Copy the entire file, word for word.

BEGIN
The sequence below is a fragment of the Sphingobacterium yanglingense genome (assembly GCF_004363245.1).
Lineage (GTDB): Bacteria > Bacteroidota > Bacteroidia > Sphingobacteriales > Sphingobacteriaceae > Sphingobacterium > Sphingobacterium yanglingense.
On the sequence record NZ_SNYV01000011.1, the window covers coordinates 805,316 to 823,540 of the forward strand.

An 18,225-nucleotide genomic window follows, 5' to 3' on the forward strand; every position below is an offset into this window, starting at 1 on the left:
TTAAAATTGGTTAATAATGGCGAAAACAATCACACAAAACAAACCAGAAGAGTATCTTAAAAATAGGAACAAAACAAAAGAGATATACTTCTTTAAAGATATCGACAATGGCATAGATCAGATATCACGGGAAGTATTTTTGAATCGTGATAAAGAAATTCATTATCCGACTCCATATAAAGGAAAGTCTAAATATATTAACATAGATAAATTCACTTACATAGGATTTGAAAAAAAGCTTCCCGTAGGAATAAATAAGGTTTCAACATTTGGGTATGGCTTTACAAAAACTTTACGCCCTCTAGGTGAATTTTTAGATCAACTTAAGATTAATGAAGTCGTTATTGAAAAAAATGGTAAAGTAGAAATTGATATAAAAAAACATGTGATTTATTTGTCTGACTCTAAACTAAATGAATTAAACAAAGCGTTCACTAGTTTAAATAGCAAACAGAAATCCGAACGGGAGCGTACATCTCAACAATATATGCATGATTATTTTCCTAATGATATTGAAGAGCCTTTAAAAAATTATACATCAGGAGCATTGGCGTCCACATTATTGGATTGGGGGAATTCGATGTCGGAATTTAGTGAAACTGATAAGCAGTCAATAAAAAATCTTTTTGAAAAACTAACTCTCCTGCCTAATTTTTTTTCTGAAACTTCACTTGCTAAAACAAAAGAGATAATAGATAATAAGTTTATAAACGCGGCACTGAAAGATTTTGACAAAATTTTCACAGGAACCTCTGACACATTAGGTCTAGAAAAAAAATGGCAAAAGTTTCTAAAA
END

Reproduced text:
The sequence below is a fragment of the Sphingobacterium yanglingense genome (assembly GCF_004363245.1).
Lineage (GTDB): Bacteria > Bacteroidota > Bacteroidia > Sphingobacteriales > Sphingobacteriaceae > Sphingobacterium > Sphingobacterium yanglingense.
On the sequence record NZ_SNYV01000011.1, the window covers coordinates 805,316 to 823,540 of the forward strand.

An 18,225-nucleotide genomic window follows, 5' to 3' on the forward strand; every position below is an offset into this window, starting at 1 on the left:
TTAAAATTGGTTAATAATGGCGAAAACAATCACACAAAACAAACCAGAAGAGTATCTTAAAAATAGGAACAAAACAAAAGAGATATACTTCTTTAAAGATATCGACAATGGCATAGATCAGATATCACGGGAAGTATTTTTGAATCGTGATAAAGAAATTCATTATCCGACTCCATATAAAGGAAAGTCTAAATATATTAACATAGATAAATTCACTTACATAGGATTTGAAAAAAAGCTTCCCGTAGGAATAAATAAGGTTTCAACATTTGGGTATGGCTTTACAAAAACTTTACGCCCTCTAGGTGAATTTTTAGATCAACTTAAGATTAATGAAGTCGTTATTGAAAAAAATGGTAAAGTAGAAATTGATATAAAAAAACATGTGATTTATTTGTCTGACTCTAAACTAAATGAATTAAACAAAGCGTTCACTAGTTTAAATAGCAAACAGAAATCCGAACGGGAGCGTACATCTCAACAATATATGCATGATTATTTTCCTAATGATATTGAAGAGCCTTTAAAAAATTATACATCAGGAGCATTGGCGTCCACATTATTGGATTGGGGGAATTCGATGTCGGAATTTAGTGAAACTGATAAGCAGTCAATAAAAAATCTTTTTGAAAAACTAACTCTCCTGCCTAATTTTTTTTCTGAAACTTCACTTGCTAAAACAAAAGAGATAATAGATAATAAGTTTATAAACGCGGCACTGAAAGATTTTGACAAAATTTTCACAGGAACCTCTGACACATTAGGTCTAGAAAAAAAATGGCAAAAGTTTCTAAAA